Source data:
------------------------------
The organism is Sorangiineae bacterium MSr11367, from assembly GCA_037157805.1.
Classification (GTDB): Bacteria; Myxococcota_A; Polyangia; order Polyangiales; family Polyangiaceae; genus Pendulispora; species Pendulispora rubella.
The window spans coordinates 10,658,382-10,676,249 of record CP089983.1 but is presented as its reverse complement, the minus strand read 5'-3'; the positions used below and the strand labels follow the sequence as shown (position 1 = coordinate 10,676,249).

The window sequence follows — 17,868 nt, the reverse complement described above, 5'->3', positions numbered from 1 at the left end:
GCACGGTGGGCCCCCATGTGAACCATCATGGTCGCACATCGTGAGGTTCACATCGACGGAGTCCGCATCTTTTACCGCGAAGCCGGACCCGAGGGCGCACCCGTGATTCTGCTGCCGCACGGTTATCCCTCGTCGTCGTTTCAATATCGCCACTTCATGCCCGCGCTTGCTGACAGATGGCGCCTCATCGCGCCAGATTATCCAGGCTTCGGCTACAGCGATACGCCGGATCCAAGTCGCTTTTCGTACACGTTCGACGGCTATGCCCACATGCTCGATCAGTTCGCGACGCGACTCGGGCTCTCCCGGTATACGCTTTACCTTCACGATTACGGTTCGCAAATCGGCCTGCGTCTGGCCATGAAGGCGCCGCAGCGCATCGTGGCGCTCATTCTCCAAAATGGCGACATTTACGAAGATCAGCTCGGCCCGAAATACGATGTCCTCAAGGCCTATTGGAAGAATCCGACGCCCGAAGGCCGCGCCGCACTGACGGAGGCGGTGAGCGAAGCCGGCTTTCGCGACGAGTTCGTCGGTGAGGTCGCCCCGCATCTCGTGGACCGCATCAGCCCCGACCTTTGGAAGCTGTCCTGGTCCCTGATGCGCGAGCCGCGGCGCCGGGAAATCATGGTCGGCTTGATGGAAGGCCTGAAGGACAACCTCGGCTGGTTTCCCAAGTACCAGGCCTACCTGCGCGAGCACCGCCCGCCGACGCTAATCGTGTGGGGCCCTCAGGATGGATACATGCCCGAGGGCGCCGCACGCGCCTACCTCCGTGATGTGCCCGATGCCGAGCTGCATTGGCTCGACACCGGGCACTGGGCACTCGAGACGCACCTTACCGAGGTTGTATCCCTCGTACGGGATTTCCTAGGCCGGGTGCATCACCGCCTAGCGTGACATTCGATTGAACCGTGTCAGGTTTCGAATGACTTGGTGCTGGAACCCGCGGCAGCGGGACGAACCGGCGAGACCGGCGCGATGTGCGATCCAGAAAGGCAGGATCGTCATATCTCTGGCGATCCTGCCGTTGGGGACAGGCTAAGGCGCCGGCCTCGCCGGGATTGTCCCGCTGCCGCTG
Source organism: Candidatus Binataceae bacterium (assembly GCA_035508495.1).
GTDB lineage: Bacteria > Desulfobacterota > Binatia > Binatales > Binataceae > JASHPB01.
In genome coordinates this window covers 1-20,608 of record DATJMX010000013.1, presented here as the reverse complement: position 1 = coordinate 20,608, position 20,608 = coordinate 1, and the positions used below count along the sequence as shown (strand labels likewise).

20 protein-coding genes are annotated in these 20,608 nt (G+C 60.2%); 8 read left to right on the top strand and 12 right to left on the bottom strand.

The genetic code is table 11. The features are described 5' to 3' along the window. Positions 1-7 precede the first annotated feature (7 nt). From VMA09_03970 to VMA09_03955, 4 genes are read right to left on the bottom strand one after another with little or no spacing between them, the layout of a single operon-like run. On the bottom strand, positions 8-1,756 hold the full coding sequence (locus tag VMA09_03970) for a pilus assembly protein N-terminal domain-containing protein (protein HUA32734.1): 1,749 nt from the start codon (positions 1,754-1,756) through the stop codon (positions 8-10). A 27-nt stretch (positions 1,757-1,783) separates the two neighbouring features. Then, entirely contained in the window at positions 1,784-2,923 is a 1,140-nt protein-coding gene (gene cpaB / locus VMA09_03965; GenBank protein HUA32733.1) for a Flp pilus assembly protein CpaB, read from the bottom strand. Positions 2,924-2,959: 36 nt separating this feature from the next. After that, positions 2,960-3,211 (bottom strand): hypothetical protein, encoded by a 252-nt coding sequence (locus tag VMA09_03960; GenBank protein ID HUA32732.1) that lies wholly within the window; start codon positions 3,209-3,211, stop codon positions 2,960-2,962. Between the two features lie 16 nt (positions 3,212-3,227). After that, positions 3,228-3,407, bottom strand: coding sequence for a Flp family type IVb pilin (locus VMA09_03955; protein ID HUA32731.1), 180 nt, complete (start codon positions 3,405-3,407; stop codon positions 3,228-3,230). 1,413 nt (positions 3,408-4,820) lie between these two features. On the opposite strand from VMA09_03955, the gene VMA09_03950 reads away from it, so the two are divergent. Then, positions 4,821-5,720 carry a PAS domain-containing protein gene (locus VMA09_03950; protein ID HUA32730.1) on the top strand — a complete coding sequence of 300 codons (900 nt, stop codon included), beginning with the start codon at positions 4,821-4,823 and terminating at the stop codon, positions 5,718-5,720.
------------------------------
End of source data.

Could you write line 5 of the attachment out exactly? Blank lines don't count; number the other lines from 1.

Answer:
GCACGGTGGGCCCCCATGTGAACCATCATGGTCGCACATCGTGAGGTTCACATCGACGGAGTCCGCATCTTTTACCGCGAAGCCGGACCCGAGGGCGCACCCGTGATTCTGCTGCCGCACGGTTATCCCTCGTCGTCGTTTCAATATCGCCACTTCATGCCCGCGCTTGCTGACAGATGGCGCCTCATCGCGCCAGATTATCCAGGCTTCGGCTACAGCGATACGCCGGATCCAAGTCGCTTTTCGTACACGTTCGACGGCTATGCCCACATGCTCGATCAGTTCGCGACGCGACTCGGGCTCTCCCGGTATACGCTTTACCTTCACGATTACGGTTCGCAAATCGGCCTGCGTCTGGCCATGAAGGCGCCGCAGCGCATCGTGGCGCTCATTCTCCAAAATGGCGACATTTACGAAGATCAGCTCGGCCCGAAATACGATGTCCTCAAGGCCTATTGGAAGAATCCGACGCCCGAAGGCCGCGCCGCACTGACGGAGGCGGTGAGCGAAGCCGGCTTTCGCGACGAGTTCGTCGGTGAGGTCGCCCCGCATCTCGTGGACCGCATCAGCCCCGACCTTTGGAAGCTGTCCTGGTCCCTGATGCGCGAGCCGCGGCGCCGGGAAATCATGGTCGGCTTGATGGAAGGCCTGAAGGACAACCTCGGCTGGTTTCCCAAGTACCAGGCCTACCTGCGCGAGCACCGCCCGCCGACGCTAATCGTGTGGGGCCCTCAGGATGGATACATGCCCGAGGGCGCCGCACGCGCCTACCTCCGTGATGTGCCCGATGCCGAGCTGCATTGGCTCGACACCGGGCACTGGGCACTCGAGACGCACCTTACCGAGGTTGTATCCCTCGTACGGGATTTCCTAGGCCGGGTGCATCACCGCCTAGCGTGACATTCGATTGAACCGTGTCAGGTTTCGAATGACTTGGTGCTGGAACCCGCGGCAGCGGGACGAACCGGCGAGACCGGCGCGATGTGCGATCCAGAAAGGCAGGATCGTCATATCTCTGGCGATCCTGCCGTTGGGGACAGGCTAAGGCGCCGGCCTCGCCGGGATTGTCCCGCTGCCGCTG